Just after midnight, a five-man team of executioners is scheduled to take aim at death-row inmate Ronnie Lee Gardner, who has evaded the death chamber for 25 years. Thirty-five states allow the death penalty, but death by firing squad remains an option only in Utah. A Utah historian says the reason this method of execution exists is rooted in the state's history as a Mormon sanctuary.
Utah death-row inmate Ronnie Lee Gardner is set to be executed by a firing squad on Friday. Thirty-five states allow the death penalty, but death by firing squad remains an option only in Utah.
For 25 years, Gardner has tried to evade the death chamber. And for 25 years, VelDean Kirk has waited to see him walk into it.
"It'll be a closure, because for 25 years, it hasn't closed a bit," says Kirk, whose husband was shot by Garrner.
Every detail of April 2, 1985, is burned into her memory. Gardner was in court on a murder charge when he tried to escape. An accomplice slipped him a gun, and he shot and killed an attorney and also severely wounded George "Nick" Kirk, who was a bailiff. Kirk didn't die, but VelDean Kirk says he wasn't the same active, cheerful man anymore. She says his final years were marked by excruciating pain and depression from a sedentary life.
His daughter, Tami Stewart, feels sorry for Gardner, but she can't forgive him. She imagines him in the death chamber. "He's going to feel that fear that he put into every one of those men. He's done. We've given him more than enough," Stewart says.
Gardner did get one choice: how he would die. In court, after being told he'd exhausted his appeals, the 49-year-old made his preference known.
"I would like the firing squad, please," he told the court in April.
And with those words, Utah officials expected they would soon be fielding calls from CNN and the international press. Utah's last firing-squad execution 14 years ago attracted more than 150 news crews from across the globe. They were interested in one thing: the method of execution.
Lawmakers, upset by the media circus, voted to eliminate the firing squad as an option. But the law they passed has a grandfather clause for the five death-row inmates who chose the firing squad before the ban.
Utah historian Will Bagley says the reason this method of execution exists is rooted in Utah's history as a Mormon sanctuary. "I think we need to be honest about it. We have the last firing squads in the country as a legacy of Mormon theology," Bagley says.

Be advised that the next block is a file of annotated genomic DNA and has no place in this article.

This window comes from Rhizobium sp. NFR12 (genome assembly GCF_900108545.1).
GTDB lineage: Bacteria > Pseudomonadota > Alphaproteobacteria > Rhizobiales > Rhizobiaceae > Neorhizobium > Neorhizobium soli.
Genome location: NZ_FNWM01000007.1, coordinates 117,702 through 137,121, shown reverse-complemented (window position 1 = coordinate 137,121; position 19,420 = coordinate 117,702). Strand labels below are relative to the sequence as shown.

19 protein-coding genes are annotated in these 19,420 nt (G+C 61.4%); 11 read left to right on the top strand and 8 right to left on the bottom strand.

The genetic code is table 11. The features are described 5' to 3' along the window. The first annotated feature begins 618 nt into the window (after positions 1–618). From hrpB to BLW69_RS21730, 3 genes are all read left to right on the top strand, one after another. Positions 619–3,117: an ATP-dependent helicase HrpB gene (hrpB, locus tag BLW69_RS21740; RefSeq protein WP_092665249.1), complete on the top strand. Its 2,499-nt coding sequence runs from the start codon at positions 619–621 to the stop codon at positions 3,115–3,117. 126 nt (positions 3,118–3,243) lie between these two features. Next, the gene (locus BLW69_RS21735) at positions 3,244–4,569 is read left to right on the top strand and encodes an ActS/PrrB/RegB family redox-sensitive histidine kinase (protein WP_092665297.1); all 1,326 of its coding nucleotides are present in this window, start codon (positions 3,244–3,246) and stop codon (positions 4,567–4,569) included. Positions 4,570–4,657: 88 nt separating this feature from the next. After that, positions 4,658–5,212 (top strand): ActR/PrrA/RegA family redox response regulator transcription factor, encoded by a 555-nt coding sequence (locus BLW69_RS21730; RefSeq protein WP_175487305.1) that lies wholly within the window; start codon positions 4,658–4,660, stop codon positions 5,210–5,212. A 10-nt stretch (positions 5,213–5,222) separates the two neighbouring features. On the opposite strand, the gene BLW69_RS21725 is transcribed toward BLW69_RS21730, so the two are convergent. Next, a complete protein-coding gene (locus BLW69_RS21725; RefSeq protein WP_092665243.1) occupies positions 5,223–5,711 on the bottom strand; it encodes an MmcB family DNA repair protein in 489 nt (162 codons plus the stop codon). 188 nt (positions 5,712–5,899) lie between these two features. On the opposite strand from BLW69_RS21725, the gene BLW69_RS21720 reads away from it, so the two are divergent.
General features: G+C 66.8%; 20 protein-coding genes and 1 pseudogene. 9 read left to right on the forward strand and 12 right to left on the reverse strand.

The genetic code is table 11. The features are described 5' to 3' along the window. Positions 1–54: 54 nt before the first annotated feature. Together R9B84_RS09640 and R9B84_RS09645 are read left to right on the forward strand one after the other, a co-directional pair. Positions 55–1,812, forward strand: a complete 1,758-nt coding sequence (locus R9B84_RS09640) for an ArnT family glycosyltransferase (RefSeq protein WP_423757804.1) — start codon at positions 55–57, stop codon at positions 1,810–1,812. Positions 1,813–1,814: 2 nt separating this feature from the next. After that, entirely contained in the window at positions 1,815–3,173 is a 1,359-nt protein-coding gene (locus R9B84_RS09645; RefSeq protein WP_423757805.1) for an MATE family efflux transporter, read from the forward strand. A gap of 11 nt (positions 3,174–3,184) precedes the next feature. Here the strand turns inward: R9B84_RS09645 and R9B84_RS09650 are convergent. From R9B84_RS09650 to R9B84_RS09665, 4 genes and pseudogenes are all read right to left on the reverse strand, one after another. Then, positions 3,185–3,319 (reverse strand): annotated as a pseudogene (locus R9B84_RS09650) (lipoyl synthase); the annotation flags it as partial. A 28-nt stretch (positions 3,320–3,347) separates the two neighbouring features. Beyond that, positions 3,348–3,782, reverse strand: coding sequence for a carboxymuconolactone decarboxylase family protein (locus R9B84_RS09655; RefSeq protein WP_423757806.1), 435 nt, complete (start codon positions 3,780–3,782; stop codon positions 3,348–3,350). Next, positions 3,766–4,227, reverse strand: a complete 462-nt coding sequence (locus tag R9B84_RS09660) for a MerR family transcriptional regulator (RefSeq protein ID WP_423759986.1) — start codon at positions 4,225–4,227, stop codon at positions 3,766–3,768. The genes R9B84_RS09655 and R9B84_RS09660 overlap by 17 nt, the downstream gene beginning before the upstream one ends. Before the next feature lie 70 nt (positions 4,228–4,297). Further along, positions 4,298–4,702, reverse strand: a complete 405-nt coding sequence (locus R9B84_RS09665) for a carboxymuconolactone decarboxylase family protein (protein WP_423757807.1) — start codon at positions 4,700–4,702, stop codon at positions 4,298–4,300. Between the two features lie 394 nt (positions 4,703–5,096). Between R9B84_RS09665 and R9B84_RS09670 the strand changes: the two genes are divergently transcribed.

Some early Mormon leaders believed in blood atonement for the most egregious sins. "To atone for those, Jesus' blood didn't count. You had to shed your own blood," Bagley says.
The Church of Jesus Christ of Latter-day Saints has since renounced any connection to blood atonement. And the belief has all but disappeared among Utahns today.
Donna Nu calls the firing squad barbaric. Nu was the partner of Michael Burdell, the attorney Gardner murdered. She and Burdell's family said Michael wouldn't have wanted Gardner to die. "He certainly wouldn't want to be the reason that Ronnie Lee was killed," Nu says.
But for VelDean Kirk, death by gunfire is appropriate for the man she says destroyed her husband's life.
She remembers once seeing on TV a lethal-injection chamber used for a notorious killer. "That just looked like a hospital," Kirk says. "I didn't like that a bit. I didn't think that was fitting for a person that had done the crimes that he had done."
Gardner himself believes the firing squad is easier, with no chances for mistakes. Barring any last-minute appeals, a five-man team of executioners will take aim at Gardner just after midnight. Four of the rifles will be loaded; one will have blanks to keep anonymous the shooter who fires the bullet that kills Gardner. A black hood will be placed over Gardner's head, and on the chest of his jumpsuit will be pinned a white cloth target. Copyright 2010 National Public Radio. To see more, visit http://www.npr.org/.